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The popular Department of Defense (DoD) naturalization program was first introduced as a pilot in 2009, and was extended after a delay due to the finalization of enhanced security and monitoring protocols, according to the DoD memorandum. A new skills and languages list has been designated for 2012, with the addition of some languages not allowed previously in the program. Military Accessions Vital to the National Interest (MAVNI), allows certain non-citizens who are legally present in the United States to join the Army and apply immediately for U.S. citizenship without first obtaining lawful permanent residence. Other participating branches include the Marine Corps, Air Force, and Navy.
To be eligible for the program, applicants must have been legally present in the U.S. for at least two years and possess the skilled medical training or language skills the DoD has designated as in demand. Those who are out of status or undocumented, visitors on B visas or the Visa Waiver Program, as well as those with serious criminal records, are ineligible for the program. Those who previously maintained H status and fell out of status after filing an application for adjustment of status may be allowed to participate on a case-by-case basis. Applicants in nonimmigrant status must not have a single absence of more than 90 days in the two year period prior to applying for the program.
Through the military naturalization process applicants pay no fees for the application, but do have a contractual obligation to serve in the military for a minimum of four years active duty for language recruits, or a choice of three years active duty or six years Select Reserve for medical recruits. In either case, a recruit has an eight-year contractual commitment to the military, including non-active service, and the naturalization can be revoked if an applicant does not provide at least five years of honorable service. This program could help many people with limited immigration options, including J-1 physicians who have been in the U.S. for two years and have a U.S. medical license, but are subject to the two-year home residence requirement. Such physicians could naturalize without completing the home residence requirement nor requesting a waiver. Nurses could also benefit when they might otherwise have difficulty obtaining appropriate work visas. Those in TPS, U or T status for at least two years could also enlist and naturalize when they might otherwise have very limited immigration options.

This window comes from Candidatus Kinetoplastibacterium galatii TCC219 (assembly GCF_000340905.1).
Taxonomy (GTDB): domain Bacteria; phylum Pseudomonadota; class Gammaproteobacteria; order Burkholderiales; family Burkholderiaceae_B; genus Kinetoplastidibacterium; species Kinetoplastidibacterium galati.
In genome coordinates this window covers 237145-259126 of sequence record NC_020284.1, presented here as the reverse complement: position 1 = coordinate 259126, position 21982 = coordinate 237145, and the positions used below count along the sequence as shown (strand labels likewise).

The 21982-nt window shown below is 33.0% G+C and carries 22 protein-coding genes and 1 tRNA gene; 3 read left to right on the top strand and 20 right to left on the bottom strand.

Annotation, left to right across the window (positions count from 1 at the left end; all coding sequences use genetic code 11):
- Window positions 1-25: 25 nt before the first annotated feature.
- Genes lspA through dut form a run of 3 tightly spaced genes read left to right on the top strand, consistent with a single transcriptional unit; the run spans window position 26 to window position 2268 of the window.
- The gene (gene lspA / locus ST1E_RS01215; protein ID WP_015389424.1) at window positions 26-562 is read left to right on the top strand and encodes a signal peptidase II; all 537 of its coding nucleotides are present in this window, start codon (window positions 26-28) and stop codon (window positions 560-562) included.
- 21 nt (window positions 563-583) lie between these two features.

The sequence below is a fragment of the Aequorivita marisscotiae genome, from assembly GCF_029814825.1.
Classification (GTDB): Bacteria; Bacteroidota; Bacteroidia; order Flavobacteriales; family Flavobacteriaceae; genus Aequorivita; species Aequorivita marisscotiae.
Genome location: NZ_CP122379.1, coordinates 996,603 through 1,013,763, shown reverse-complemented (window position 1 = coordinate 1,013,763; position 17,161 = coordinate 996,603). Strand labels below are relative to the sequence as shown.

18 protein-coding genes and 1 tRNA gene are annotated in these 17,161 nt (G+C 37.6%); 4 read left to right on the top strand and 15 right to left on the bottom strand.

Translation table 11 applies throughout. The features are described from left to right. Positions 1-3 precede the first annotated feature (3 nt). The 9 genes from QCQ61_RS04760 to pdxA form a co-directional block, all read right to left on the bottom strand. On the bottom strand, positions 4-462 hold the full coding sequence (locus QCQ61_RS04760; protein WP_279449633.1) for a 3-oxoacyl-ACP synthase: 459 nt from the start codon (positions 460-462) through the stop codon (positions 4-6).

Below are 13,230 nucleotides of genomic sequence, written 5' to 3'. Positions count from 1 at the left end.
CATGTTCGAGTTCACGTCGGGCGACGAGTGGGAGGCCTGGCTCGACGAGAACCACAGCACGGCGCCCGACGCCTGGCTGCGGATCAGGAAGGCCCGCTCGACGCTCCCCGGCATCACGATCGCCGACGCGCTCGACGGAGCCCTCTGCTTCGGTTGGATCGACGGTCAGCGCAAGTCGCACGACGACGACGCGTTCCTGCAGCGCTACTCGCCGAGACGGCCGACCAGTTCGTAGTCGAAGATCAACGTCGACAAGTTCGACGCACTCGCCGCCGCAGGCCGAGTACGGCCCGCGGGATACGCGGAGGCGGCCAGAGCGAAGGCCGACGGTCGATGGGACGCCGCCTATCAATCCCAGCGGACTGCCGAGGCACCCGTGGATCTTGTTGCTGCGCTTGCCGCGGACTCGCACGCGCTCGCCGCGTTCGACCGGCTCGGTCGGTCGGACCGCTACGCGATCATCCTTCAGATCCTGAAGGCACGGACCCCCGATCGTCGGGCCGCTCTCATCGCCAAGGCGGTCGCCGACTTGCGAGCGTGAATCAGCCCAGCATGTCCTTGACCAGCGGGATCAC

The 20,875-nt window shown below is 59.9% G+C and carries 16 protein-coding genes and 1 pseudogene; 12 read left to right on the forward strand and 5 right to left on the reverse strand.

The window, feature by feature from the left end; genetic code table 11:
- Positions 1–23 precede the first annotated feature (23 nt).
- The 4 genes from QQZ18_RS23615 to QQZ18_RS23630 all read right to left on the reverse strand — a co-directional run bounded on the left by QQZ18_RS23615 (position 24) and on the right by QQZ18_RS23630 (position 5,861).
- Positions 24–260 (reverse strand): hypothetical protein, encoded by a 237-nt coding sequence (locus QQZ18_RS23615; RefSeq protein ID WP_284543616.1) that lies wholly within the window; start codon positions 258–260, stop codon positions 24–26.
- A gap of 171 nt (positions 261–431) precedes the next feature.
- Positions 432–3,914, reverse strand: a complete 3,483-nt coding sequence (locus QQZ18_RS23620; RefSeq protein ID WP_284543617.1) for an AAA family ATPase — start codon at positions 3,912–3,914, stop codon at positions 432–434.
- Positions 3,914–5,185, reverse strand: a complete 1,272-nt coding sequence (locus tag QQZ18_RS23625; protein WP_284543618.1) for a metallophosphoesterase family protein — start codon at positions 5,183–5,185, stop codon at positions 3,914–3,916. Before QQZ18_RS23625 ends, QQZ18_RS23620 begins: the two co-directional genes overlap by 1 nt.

For 2012, those in the following fields may apply: General Dentists, Oral Surgeons, Comprehensive Dentists, Prosthodontists, Oral Surgeons, Preventive Medicine, Urologists, Anesthesiologists, Ophthalmologists, Otolaryngologists, Pediatricians, Psychiatrists, Internists, Family Physicians, General Surgeons, Thoracic Surgeons, Orthopedic Surgeons, Emergency Medicine Physicians, Nuclear Science Officers, Entomologists, Licensed Clinical Social Workers, Physician Assistants, Licensed Clinical Psychologists, Psychiatric Nurse Practitioners, and Nurse Anesthestists.
Those with skills in the following languages may also apply: Albanian, Amharic, Arabic, Azerbaijani, Bengali, Burmese, Cebuano, Cambodian-Khmer, Chinese, Czech, French (with citizenship from an African country), Georgian, Haitian Creole, Hausa, Hindi, Igbo, Indonesian, Korean, Kurdish, Lao, Malay, Malayalam, Moro, Nepalese, Pashto, Persian Dari, Persian Farsi, Portuguese, Punjabi, Russian, Sindhi, Serbo-Croatian, Singhalese, Somali, Swahili, Tagalog, Tajik, Tamil, Thai, Turkish, Turkmen, Urdu (with citizenship or birth certificate from Pakistan or Afghanistan), Uzbek, and Yoruba.
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